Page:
By Purple Romero
Hundreds of rescuers used shovels and their bare hands Tuesday to sift through a massive landslide where dozens are feared dead in the region worst-hit by deadly Typhoon “Ompong” (international name: “Mangkhut”) as the storm’s toll hit 74.
The storm, 2018’s most powerful, smashed homes and flooded key agricultural regions in Northern Luzon before battering Hong Kong and southern China with fierce winds and heavy rain.
Hong Kong was still struggling to get back on its feet on Tuesday with a massive cleanup operation to clear broken trees, repair torn-up roads and fix damaged power lines.
The violent typhoon killed four in China’s southern province of Guangdong and the toll climbed on Tuesday to 74 in the Philippines, with the number expected to rise.
Up to 40 people are still feared buried in the landslide in Itogon, unleashed Saturday as the typhoon stalled over the area and dumped a month’s worth of rain in a matter of hours.
“While I said there is a 99-percent chance that all of them are dead, there is still that 1-percent chance,” local Mayor Victorio Palangdan said.
“The rescue effort will continue until the President orders us to stop,” he said.
Because the slide destroyed roads, authorities have been unable to bring heavy equipment into the area to accelerate the search. As a result the teams were using human chains to extract debris.
The area was primed for disaster before Ompong hit, as it came on the heels of nearly a month of continuous monsoon rains that left the already hazardous area soggy and dangerously loose.
Almost all the storm’s victims were killed in dozens of landslides unleashed along the Cordillera mountain range, a key gold mining area.
Many of those buried in Itogon were small-scale gold miners and their families who took refuge in a building abandoned by a large mining firm.
The Philippines has a poor record of regulating mining, with tunnel collapses and landslides in recent years regularly killing people in other gold-rush areas.
Tearful families surrounded a whiteboard bearing names of the dead and missing as others inspected recovered bodies in an attempt to identify their loved ones.
“We found peace that his body has been found. We can’t really do anything, it was an accident. Maybe this is God’s will,” Teresa Buucan said after her nephew’s corpse was pulled from the debris.
Across Northern Luzon, which produces much of the nation’s rice and corn, farms were under muddy floodwater. Farmers were seeing what of their crops could be saved, however, it appears the losses will total more than $100 million.
That could add to the Philippines’ inflation woes and worsen a spike in rice prices that has hit hard for the nearly quarter of the nation’s population that survives on less than $2 a day.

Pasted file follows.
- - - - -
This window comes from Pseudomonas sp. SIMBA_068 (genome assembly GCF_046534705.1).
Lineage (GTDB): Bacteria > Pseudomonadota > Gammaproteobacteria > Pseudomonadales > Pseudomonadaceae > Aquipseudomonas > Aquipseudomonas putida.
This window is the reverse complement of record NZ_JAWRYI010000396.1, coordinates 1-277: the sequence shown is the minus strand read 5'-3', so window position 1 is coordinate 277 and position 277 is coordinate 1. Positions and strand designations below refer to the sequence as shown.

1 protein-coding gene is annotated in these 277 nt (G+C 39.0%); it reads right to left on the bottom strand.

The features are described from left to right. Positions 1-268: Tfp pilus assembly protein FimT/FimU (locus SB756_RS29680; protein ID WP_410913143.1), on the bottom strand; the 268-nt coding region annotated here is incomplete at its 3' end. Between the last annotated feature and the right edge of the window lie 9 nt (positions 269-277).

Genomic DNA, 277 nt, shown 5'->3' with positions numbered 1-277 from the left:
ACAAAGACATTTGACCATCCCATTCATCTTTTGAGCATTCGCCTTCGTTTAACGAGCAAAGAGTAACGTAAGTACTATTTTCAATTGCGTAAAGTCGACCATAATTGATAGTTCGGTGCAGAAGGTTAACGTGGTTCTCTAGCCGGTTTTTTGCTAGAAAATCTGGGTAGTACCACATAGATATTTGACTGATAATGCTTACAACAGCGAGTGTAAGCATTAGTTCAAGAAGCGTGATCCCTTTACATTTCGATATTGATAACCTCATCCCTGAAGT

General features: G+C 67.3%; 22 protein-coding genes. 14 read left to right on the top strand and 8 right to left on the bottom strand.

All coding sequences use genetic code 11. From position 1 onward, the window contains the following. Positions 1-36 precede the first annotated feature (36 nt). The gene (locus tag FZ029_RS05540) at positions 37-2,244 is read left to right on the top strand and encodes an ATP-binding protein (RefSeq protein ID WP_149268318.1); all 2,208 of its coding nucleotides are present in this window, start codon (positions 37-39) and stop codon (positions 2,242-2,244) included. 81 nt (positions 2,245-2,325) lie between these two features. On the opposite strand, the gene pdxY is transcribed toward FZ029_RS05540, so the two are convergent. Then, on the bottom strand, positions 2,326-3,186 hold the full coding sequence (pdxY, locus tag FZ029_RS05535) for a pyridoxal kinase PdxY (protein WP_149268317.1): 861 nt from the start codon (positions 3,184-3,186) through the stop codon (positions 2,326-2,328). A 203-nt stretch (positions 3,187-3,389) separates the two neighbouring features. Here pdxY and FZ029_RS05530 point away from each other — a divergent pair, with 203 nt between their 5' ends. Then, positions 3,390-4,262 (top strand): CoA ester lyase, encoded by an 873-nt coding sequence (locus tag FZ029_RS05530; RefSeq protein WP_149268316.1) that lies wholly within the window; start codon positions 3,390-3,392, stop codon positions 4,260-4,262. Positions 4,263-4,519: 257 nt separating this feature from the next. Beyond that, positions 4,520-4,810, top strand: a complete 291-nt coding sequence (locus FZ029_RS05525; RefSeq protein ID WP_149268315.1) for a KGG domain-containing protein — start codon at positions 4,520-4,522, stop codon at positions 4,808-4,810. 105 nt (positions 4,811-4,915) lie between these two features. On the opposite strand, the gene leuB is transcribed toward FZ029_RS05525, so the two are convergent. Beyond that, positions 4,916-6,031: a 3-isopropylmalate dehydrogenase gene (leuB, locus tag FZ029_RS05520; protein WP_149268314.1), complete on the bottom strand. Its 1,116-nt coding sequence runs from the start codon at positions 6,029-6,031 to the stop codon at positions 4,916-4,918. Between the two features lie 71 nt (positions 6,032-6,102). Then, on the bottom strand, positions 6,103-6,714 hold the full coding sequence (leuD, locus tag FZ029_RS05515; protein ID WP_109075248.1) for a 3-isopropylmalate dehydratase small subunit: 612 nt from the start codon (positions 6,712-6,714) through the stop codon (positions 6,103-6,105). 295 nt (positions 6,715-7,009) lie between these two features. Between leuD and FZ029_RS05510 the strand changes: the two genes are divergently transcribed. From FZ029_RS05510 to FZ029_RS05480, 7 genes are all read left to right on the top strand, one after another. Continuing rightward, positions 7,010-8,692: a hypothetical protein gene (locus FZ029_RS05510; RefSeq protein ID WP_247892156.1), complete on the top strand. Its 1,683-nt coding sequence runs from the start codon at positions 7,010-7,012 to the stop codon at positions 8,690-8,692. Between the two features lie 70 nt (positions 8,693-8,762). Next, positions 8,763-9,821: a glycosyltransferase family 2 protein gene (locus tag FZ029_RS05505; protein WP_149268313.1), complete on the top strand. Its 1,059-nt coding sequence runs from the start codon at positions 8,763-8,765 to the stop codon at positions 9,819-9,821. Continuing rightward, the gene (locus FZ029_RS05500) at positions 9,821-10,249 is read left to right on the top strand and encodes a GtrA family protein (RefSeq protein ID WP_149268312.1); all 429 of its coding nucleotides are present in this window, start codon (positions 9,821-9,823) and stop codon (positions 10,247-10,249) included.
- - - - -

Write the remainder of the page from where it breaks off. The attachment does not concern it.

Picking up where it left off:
The National Disaster Risk Reduction and Management Council said the number of families affected by Ompong has reached 218,492.
In its 6 am update on Tuesday, the NDRRMC stated that this is equivalent to 893,844 persons living in 3,237 barangays in the Ilocos region, Cagayan Valley, Central Luzon, Calabarzon, Mimaropa, National Capital Region and the Cordillera Administrative Region.
Of the figure, 43,603 families or 162,399 persons are being assisted in 1,780 evacuation centers while 18,106 families or 73,661 individuals are being aided outside.
Also, a total of 215 road sections and five bridges were affected in the Ilocos region, Cagayan Valley, Central Luzon, Bicol, and CAR.
Followup reports showed that a total of 96 road sections and one bridge are now passable as of Sept. 17.
Flooding was also reported in 229 areas in Ilocos, Central Luzon, Calabarzon and Mimaropa as of Sept. 17. Floods had subsided in at least 35 areas out of the number.
A total of 1,264 houses were reported damaged, 130 totally and 1,134 partially, in the regions of Ilocos, Cagayan Valley, Central Luzon and CAR.
Damage to agriculture was placed at P9.36 billion in Cagayan Valley and CAR alone.
The number of affected farmers in the Cordillera was placed at 171,932, the NDRRMC added. AFP and PNA
The Department of the Interior and Local Government, meanwhile, said 10 mayors who were missing in action during Ompong face investigation for negligence.
“We are now doing a review of their performance and we are determining if there were indeed absent mayors when the typhoon came,” DILG spokesman Assistant Secretary Jonathan Malaya said.
“Local chief executives who will be found negligent will be held accountable,” he added.
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